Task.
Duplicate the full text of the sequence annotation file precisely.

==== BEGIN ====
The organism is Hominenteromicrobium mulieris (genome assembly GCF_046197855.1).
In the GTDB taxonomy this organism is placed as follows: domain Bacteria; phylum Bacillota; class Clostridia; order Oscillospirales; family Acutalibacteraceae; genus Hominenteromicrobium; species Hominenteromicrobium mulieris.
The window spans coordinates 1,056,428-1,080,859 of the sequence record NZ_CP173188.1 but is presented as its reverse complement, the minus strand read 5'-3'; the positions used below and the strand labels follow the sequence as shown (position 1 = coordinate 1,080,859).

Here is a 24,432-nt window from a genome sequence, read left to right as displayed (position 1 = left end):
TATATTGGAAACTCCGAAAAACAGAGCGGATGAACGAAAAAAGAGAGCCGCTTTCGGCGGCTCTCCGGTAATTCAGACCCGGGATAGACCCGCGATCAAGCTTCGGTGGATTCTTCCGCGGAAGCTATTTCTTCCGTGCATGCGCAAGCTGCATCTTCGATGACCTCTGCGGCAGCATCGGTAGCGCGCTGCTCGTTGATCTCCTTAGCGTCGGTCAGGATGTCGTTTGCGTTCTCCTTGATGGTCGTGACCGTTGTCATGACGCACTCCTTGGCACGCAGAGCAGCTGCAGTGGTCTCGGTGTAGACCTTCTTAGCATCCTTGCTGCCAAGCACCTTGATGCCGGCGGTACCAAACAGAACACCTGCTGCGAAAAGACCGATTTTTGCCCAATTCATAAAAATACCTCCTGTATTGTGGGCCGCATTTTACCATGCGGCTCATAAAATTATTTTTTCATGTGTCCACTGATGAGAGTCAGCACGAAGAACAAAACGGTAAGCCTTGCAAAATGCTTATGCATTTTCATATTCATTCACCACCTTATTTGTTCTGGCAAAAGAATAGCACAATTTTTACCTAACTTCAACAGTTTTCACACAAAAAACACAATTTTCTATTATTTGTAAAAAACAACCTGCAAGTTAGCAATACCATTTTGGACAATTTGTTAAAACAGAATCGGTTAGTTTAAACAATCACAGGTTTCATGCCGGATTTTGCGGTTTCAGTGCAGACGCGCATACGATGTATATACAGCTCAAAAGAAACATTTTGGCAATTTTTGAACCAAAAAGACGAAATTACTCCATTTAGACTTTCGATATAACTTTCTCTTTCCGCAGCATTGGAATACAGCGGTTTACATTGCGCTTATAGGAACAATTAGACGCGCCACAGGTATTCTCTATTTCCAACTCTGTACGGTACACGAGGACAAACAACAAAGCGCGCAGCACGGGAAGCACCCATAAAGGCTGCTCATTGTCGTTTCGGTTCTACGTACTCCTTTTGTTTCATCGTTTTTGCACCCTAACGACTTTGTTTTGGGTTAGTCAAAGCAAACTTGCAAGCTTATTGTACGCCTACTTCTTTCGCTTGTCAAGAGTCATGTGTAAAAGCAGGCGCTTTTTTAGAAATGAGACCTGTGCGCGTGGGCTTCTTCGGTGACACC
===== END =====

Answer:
The organism is Hominenteromicrobium mulieris (genome assembly GCF_046197855.1).
In the GTDB taxonomy this organism is placed as follows: domain Bacteria; phylum Bacillota; class Clostridia; order Oscillospirales; family Acutalibacteraceae; genus Hominenteromicrobium; species Hominenteromicrobium mulieris.
The window spans coordinates 1,056,428-1,080,859 of the sequence record NZ_CP173188.1 but is presented as its reverse complement, the minus strand read 5'-3'; the positions used below and the strand labels follow the sequence as shown (position 1 = coordinate 1,080,859).

Here is a 24,432-nt window from a genome sequence, read left to right as displayed (position 1 = left end):
TATATTGGAAACTCCGAAAAACAGAGCGGATGAACGAAAAAAGAGAGCCGCTTTCGGCGGCTCTCCGGTAATTCAGACCCGGGATAGACCCGCGATCAAGCTTCGGTGGATTCTTCCGCGGAAGCTATTTCTTCCGTGCATGCGCAAGCTGCATCTTCGATGACCTCTGCGGCAGCATCGGTAGCGCGCTGCTCGTTGATCTCCTTAGCGTCGGTCAGGATGTCGTTTGCGTTCTCCTTGATGGTCGTGACCGTTGTCATGACGCACTCCTTGGCACGCAGAGCAGCTGCAGTGGTCTCGGTGTAGACCTTCTTAGCATCCTTGCTGCCAAGCACCTTGATGCCGGCGGTACCAAACAGAACACCTGCTGCGAAAAGACCGATTTTTGCCCAATTCATAAAAATACCTCCTGTATTGTGGGCCGCATTTTACCATGCGGCTCATAAAATTATTTTTTCATGTGTCCACTGATGAGAGTCAGCACGAAGAACAAAACGGTAAGCCTTGCAAAATGCTTATGCATTTTCATATTCATTCACCACCTTATTTGTTCTGGCAAAAGAATAGCACAATTTTTACCTAACTTCAACAGTTTTCACACAAAAAACACAATTTTCTATTATTTGTAAAAAACAACCTGCAAGTTAGCAATACCATTTTGGACAATTTGTTAAAACAGAATCGGTTAGTTTAAACAATCACAGGTTTCATGCCGGATTTTGCGGTTTCAGTGCAGACGCGCATACGATGTATATACAGCTCAAAAGAAACATTTTGGCAATTTTTGAACCAAAAAGACGAAATTACTCCATTTAGACTTTCGATATAACTTTCTCTTTCCGCAGCATTGGAATACAGCGGTTTACATTGCGCTTATAGGAACAATTAGACGCGCCACAGGTATTCTCTATTTCCAACTCTGTACGGTACACGAGGACAAACAACAAAGCGCGCAGCACGGGAAGCACCCATAAAGGCTGCTCATTGTCGTTTCGGTTCTACGTACTCCTTTTGTTTCATCGTTTTTGCACCCTAACGACTTTGTTTTGGGTTAGTCAAAGCAAACTTGCAAGCTTATTGTACGCCTACTTCTTTCGCTTGTCAAGAGTCATGTGTAAAAGCAGGCGCTTTTTTAGAAATGAGACCTGTGCGCGTGGGCTTCTTCGGTGACACC